NASA is celebrating the 9th anniversary of the Curiosity Rover's landing on Mars, which has now put its mission as the second-longest on the Red Planet after Opportunity's, which lasted for an astounding 15 years.
The agency announced on their official website, stating the Curiosity Rover's first landing on Mars on August 5, 2012. Since then, the rover has been hard at work exploring the planet's surface, and it has come to discover a lot of interesting things about Earth's rust-covered neighbor.
NASA launched the rover back in November 2011, eventually landing it in a safe-enough on the spot called the Gale Crater over a year later, writes Space.com.
The agency's Jet Propulsion Laboratory managed the entire mission, which was considered one of the costliest in modern history at an insane $3.2 billion, writes WeForum.org. Around $2.5 billion of that budget went to the Mars rover alone. This put it in second place among the costliest Mars missions to date, only being eclipsed by the Viking 1 & 2 missions from 1975, which cost $7.1 billion in total.
Even now, when NASA's current Red Planet mission involves the headline-grabbing Ingenuity helicopter, the SUV-sized Curiosity is still doing what it does best: map out the dusty frontier of Mars in any way it can.
NASA Curiosity Mission: Nine Years of INCREDIBLE Discoveries
Among Curiosity's biggest achievements was the discovery of an ancient stream on the planet, which suggested that the planet once had a lot of liquid water on it. According to NASA's official website for the rover's achievements, they managed to find several smooth, rounded pebbles which can only be formed by gushing liquid water in an ankle to hip-deep stream.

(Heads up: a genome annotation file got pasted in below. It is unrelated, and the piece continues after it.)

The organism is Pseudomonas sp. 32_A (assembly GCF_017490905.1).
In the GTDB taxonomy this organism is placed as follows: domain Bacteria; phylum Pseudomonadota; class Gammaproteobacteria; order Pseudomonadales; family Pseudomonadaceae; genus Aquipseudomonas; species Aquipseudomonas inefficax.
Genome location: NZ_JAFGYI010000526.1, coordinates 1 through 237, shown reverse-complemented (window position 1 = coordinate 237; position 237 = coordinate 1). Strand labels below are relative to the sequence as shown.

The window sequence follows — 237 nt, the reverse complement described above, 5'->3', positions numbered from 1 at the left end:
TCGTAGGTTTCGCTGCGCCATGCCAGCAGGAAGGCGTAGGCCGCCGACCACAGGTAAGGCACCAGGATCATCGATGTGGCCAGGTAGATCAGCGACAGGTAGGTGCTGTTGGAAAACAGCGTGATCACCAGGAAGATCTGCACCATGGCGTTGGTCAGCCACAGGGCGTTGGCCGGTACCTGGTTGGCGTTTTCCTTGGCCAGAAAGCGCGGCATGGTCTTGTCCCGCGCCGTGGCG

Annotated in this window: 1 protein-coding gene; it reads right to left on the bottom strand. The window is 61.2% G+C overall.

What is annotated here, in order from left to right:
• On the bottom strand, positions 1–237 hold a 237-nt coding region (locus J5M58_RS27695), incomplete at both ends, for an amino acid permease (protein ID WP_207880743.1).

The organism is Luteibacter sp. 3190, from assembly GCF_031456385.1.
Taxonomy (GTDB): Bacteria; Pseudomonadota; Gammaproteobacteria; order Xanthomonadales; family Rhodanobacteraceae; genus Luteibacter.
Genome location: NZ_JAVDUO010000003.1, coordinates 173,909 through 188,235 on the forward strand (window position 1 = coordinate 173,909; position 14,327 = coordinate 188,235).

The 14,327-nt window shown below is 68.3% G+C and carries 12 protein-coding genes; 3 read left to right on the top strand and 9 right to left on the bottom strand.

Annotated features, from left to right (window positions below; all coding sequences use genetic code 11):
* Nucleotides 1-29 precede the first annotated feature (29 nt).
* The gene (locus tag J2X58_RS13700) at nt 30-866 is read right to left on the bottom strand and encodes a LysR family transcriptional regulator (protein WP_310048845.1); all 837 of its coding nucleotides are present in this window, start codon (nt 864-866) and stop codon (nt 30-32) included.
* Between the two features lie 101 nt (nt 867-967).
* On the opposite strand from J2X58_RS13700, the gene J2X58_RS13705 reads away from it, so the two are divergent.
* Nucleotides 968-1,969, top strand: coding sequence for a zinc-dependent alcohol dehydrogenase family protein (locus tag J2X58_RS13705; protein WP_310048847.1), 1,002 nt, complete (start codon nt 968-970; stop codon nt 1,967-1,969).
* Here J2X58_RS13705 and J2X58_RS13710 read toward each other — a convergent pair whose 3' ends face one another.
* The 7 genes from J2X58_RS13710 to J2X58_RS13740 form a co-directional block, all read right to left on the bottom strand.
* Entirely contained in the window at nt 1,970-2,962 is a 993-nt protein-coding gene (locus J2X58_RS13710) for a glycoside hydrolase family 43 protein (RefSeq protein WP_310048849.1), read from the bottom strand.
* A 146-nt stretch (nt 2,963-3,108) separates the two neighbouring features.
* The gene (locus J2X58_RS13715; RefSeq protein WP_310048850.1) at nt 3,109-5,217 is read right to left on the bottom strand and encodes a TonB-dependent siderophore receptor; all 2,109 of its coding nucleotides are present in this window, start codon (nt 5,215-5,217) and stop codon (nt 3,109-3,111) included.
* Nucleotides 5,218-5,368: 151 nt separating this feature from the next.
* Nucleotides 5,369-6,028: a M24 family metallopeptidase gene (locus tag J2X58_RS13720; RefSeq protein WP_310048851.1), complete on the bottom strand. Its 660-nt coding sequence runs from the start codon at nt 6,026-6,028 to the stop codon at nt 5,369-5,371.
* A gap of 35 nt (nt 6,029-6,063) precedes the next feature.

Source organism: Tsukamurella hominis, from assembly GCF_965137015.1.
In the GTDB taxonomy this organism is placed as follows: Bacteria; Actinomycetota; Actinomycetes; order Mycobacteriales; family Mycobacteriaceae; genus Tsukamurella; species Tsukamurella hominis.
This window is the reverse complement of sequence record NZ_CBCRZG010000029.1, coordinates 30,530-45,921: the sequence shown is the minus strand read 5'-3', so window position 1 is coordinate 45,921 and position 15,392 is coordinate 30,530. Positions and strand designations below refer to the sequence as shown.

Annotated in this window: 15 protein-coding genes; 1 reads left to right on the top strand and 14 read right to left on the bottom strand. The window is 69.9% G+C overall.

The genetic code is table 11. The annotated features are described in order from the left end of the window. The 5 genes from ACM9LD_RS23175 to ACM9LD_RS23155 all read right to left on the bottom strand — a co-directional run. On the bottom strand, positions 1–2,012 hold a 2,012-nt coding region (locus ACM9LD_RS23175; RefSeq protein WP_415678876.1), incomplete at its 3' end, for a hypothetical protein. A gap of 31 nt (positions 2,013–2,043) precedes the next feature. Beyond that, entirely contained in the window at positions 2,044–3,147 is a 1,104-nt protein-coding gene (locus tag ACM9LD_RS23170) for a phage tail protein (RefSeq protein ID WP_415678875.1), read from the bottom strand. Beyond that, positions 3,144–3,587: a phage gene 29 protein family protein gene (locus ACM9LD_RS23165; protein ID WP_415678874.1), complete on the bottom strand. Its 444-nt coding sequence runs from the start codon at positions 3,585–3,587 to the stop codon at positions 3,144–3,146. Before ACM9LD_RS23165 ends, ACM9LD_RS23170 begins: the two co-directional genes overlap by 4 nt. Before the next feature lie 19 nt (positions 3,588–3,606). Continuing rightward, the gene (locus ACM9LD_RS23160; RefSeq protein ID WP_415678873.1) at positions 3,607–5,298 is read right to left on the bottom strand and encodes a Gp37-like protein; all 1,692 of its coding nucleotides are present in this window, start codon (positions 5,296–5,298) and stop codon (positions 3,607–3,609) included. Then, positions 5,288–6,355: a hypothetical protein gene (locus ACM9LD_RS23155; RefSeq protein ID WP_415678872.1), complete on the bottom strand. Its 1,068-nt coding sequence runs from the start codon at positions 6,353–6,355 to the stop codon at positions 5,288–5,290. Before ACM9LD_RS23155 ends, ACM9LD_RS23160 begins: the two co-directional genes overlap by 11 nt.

Yes, you read that right: a planet that is more or less dead likely had a lot of liquid water in the past. This supports multiple theories that it may have been livable at some point millions of years ago.
Another, more recent discovery made by the NASA Curiosity rover had it spotting an "unusual" rock formation at the crater where it originally landed nine years ago. The rock feature, which was seen in the Gale Crater, seemingly resembled a lizard-like life form. There were a lot of bumps and lumps on the rock, which again highlighted the likely possibility that Mars was once habitable and had liquid water. And as you should know, liquid water serves as a critical prerequisite to the existence of life as it is known on Earth.
NASA Might Be Changing Drastically for the Future, However
But even if NASA is still relying on wheeled rovers like Curiosity and the current-generation Perseverance, you might expect a drastic change in their space exploration tactics down the line.
NASA's launch of the Breakthrough, Innovative, and Game-Changing (BIG) Idea Challenge had them asking university students for new ideas on how to design planetary rovers, writes Robothusiast. This could mean that in the future, new rovers won't be using wheels like Curiosity and Perseverance. Rather, they will hop, balloon, tumble, levitate, or even slither.
Until then, Curiosity will keep doing its thing.
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Written by RJ Pierce